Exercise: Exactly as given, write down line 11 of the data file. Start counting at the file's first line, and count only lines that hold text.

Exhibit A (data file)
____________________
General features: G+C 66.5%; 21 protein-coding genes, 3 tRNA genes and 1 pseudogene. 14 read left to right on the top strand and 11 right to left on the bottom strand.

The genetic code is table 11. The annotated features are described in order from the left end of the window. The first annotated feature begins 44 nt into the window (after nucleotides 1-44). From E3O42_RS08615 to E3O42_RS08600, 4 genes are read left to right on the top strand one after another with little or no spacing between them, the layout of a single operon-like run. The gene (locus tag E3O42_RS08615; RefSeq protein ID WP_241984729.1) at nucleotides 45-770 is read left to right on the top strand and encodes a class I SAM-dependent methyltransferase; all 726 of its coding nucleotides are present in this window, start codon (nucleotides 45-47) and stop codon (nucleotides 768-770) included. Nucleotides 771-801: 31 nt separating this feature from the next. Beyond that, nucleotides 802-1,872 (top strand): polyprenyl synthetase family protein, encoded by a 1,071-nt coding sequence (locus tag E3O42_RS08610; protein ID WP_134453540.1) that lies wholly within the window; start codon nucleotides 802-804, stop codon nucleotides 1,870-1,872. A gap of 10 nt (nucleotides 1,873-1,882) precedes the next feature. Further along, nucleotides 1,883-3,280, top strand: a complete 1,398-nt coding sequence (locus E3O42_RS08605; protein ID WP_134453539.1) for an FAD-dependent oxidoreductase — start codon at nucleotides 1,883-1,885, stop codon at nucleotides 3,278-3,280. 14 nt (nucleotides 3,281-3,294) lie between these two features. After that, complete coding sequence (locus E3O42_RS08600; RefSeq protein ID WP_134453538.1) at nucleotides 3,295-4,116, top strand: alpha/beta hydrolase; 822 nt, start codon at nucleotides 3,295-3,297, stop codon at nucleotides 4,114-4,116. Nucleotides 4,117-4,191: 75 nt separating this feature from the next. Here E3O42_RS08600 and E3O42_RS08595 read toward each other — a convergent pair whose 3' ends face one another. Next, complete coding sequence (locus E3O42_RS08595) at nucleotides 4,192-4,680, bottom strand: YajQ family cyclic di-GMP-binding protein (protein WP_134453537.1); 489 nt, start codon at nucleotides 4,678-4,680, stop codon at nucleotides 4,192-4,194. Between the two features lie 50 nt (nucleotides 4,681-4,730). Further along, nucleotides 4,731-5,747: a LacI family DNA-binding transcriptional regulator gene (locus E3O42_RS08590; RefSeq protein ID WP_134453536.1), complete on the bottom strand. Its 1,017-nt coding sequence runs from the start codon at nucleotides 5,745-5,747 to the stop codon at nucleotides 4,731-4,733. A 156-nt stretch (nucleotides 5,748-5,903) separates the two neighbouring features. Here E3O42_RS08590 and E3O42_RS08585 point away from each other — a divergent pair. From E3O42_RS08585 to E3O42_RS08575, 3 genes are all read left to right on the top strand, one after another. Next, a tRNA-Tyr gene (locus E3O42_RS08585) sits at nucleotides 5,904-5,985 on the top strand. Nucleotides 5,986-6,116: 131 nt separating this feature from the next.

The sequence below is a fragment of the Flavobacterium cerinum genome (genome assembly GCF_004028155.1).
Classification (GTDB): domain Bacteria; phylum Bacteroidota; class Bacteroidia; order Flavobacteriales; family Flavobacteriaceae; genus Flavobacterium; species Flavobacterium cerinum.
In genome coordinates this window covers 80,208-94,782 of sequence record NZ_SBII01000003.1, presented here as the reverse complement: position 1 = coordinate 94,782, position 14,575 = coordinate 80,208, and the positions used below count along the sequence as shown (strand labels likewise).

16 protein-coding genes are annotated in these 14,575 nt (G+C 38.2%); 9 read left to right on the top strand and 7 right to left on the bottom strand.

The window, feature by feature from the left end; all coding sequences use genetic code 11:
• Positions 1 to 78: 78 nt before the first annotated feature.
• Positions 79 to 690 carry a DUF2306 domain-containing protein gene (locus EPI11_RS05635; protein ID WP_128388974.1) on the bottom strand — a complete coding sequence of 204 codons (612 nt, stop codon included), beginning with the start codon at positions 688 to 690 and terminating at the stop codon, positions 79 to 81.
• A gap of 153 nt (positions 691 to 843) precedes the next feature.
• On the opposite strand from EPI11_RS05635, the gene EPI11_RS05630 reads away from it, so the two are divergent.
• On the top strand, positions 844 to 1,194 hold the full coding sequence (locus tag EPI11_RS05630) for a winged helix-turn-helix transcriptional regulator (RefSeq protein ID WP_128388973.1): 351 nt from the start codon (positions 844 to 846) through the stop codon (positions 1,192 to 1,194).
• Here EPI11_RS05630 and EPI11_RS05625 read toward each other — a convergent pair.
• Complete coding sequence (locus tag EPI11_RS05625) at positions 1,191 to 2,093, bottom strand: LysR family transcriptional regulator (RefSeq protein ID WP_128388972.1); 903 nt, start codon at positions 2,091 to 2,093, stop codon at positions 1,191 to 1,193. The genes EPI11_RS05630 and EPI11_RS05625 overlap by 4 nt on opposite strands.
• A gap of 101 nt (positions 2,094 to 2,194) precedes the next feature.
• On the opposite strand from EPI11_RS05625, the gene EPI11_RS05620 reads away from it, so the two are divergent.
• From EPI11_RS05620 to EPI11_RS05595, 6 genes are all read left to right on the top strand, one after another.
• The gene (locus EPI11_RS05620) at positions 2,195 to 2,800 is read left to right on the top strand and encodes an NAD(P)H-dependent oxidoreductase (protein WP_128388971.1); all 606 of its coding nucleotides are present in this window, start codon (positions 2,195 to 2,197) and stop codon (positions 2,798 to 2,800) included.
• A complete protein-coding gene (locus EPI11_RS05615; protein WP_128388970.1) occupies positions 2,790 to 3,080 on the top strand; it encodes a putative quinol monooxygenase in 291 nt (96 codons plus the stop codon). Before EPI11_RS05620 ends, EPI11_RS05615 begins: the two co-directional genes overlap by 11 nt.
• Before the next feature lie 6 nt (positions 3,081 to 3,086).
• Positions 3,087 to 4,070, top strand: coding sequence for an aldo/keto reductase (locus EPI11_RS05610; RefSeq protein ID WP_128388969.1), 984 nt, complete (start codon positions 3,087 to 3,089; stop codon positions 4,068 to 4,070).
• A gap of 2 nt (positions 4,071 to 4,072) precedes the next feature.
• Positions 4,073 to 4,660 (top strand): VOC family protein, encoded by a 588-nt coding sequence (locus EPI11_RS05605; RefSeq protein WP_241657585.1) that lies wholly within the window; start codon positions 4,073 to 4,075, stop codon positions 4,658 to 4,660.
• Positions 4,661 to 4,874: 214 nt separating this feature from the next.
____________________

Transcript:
• On the opposite strand from EPI11_RS05635, the gene EPI11_RS05630 reads away from it, so the two are divergent.